HANOI, VIETNAM - JULY 6, 2022: Russia s Foreign Minister Sergei Lavrov signs a distinguished visitors book at the Vietnamese Foreign Ministry. Russian Foreign Ministry Press Service/TASS PUBLICATIONxINxGERxAUTxONLY TS1390E4

Release of US basketball player Griner in Russia a “priority” for Biden

US President Joe Biden sees the release of US basketball player Brittney Griner from Russian custody as a “priority” of his government. Biden’s spokeswoman Karine Jean-Pierre responded with this statement on Tuesday (local time) to a handwritten letter from the athlete to Biden, excerpts of which were published on Monday, in which she urgently asked the US President for help. “The President read the letter”, Jean-Pierre said at the daily press briefing in Washington, adding, “This matter is a priority for the President.” Biden is doing “everything he can” to get Griner released from Russian custody. However, the government spokeswoman did not give any details. Griner was arrested at Moscow’s Sheremetyevo Airport in mid-February. According to authorities, officials found cartridges for e-cigarettes with cannabis oil in their luggage. The amount was less than a gram of solid cannabis, prosecutors said. (AFP)

According to a survey, around three quarters of young Europeans feel sadness and anger because of the Russian war of aggression in Ukraine. This is the result of a representative study by the TUI Foundation, which is available to the editorial network Germany. 77 percent said the war made them sad, 74 percent said they were angry. According to their own words, 68 percent of those surveyed feel helpless, 53 percent fearful and 51 percent threatened. The feeling of being threatened is particularly pronounced in Germany (57 percent) compared to other nations. Only Greece (60 percent) and Poland (59 percent) achieved higher values. According to the information, the TUI Foundation surveyed more than 6000 Europeans aged 16 to 26 in April. The participants come from Germany, the United Kingdom, France, Spain, Italy, Greece and Poland. (KNA)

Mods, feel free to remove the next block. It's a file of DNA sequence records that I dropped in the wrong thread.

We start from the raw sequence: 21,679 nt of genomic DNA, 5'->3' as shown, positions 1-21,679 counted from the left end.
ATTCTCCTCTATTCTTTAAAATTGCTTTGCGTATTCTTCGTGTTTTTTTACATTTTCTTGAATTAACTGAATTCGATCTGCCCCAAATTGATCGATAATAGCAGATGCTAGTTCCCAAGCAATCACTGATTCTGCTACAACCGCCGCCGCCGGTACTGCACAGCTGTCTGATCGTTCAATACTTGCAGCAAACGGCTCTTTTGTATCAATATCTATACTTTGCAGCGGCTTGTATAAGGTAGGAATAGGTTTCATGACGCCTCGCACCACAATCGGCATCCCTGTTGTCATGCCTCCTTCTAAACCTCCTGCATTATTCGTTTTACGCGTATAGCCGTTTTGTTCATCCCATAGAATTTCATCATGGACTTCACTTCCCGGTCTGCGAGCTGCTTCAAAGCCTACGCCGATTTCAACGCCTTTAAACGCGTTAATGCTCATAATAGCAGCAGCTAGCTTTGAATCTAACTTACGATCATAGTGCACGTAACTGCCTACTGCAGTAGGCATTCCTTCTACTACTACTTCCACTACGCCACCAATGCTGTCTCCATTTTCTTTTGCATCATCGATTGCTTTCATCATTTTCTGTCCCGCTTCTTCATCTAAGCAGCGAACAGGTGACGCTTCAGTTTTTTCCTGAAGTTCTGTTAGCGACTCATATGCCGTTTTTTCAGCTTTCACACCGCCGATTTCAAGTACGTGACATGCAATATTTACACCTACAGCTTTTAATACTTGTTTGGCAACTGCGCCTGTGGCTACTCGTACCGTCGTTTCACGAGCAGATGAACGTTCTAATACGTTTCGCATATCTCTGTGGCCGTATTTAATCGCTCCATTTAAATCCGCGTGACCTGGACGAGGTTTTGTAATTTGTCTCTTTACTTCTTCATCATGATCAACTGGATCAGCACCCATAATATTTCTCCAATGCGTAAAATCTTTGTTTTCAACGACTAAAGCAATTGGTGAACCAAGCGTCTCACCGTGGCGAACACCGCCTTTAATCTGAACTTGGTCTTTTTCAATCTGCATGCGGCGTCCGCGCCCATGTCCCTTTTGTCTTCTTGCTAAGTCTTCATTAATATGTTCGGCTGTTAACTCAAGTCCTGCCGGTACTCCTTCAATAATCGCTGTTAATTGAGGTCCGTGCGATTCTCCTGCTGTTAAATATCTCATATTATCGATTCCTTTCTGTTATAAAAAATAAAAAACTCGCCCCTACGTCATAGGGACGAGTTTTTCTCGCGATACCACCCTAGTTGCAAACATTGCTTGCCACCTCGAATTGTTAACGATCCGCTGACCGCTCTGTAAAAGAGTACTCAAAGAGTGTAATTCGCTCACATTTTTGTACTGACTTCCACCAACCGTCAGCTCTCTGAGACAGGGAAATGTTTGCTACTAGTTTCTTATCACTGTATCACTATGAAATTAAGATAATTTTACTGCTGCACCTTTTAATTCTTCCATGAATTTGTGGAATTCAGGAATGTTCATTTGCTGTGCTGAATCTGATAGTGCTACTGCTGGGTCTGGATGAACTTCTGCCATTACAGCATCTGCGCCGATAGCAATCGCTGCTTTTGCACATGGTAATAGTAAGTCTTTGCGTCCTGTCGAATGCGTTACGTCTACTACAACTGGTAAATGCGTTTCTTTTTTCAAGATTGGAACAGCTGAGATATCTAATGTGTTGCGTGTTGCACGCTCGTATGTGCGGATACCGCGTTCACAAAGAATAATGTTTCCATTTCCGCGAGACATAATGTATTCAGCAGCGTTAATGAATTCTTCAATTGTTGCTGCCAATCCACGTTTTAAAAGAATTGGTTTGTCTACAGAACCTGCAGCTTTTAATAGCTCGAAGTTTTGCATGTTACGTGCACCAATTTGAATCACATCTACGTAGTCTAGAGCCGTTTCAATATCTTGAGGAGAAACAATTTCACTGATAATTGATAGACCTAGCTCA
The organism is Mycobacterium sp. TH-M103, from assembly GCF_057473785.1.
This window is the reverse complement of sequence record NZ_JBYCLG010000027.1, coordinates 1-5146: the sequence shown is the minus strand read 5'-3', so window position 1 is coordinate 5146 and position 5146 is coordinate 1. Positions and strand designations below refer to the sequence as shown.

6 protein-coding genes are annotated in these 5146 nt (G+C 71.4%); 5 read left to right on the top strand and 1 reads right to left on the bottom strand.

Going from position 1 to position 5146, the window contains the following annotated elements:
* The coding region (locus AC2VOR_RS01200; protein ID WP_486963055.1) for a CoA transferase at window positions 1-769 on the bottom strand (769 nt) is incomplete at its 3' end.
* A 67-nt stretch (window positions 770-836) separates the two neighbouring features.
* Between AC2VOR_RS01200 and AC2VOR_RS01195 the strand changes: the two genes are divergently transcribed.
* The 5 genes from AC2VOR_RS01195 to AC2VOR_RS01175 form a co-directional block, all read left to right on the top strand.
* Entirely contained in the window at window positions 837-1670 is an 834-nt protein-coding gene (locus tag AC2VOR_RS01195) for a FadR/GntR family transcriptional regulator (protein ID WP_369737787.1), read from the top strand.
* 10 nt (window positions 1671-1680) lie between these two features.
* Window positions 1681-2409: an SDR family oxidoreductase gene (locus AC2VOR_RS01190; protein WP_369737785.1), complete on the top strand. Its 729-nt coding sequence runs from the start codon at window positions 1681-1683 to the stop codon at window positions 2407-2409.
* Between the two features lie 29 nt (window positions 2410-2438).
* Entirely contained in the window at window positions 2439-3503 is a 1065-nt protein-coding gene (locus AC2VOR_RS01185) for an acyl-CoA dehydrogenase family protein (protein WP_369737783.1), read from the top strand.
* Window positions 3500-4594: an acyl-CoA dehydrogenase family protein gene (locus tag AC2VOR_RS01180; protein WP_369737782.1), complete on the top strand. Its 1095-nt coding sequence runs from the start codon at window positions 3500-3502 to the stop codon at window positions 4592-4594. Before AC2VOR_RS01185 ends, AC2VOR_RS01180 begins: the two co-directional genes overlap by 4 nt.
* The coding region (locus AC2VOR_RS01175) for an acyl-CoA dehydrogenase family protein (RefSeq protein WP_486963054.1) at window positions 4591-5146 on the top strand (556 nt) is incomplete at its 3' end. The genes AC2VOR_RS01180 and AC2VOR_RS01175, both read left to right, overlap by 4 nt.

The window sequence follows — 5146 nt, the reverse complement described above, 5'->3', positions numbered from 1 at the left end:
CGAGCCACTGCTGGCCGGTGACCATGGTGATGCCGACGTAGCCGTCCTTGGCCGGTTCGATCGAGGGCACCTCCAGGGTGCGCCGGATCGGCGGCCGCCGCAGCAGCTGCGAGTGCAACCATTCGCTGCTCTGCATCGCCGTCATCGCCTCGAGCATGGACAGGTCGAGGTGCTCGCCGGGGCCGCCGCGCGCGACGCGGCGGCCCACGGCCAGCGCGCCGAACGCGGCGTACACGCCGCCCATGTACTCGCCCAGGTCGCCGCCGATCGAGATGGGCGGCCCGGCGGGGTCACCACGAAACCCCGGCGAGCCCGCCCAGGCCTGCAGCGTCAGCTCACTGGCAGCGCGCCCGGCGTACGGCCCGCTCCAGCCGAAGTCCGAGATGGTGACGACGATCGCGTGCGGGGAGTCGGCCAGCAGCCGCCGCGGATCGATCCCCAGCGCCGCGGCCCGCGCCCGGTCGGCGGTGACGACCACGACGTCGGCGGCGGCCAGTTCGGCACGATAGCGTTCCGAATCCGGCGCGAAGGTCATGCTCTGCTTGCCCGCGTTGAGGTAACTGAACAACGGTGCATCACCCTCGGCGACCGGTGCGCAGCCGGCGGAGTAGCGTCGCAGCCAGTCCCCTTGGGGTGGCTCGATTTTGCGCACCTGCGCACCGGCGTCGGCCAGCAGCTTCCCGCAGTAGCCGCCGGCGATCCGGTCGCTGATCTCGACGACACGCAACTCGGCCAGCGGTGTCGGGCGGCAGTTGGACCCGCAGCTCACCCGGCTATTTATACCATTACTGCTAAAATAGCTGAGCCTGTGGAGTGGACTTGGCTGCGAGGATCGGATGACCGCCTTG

President Volodymyr Zelenskyy has reprimanded the military leadership after severe criticism of the registration requirements for conscripts in Ukraine. At the next meeting of the general staff, the 44-year-old demanded in a video message on Tuesday that the defense minister, chief of staff and army commander-in-chief should report to him in detail. “I promise the people to clarify the matter and ask the general staff not to make such decisions without me.” There is “misunderstanding” and “indignation” in society.

Army Commander-in-Chief Valeriy Zalushnyi and the General Staff had previously announced that conscripted Ukrainians would need permission to leave the reporting point. After criticism on social networks, it was added that this was only necessary for leaving the government district. The basis is a legal standard from 1992. (dpa)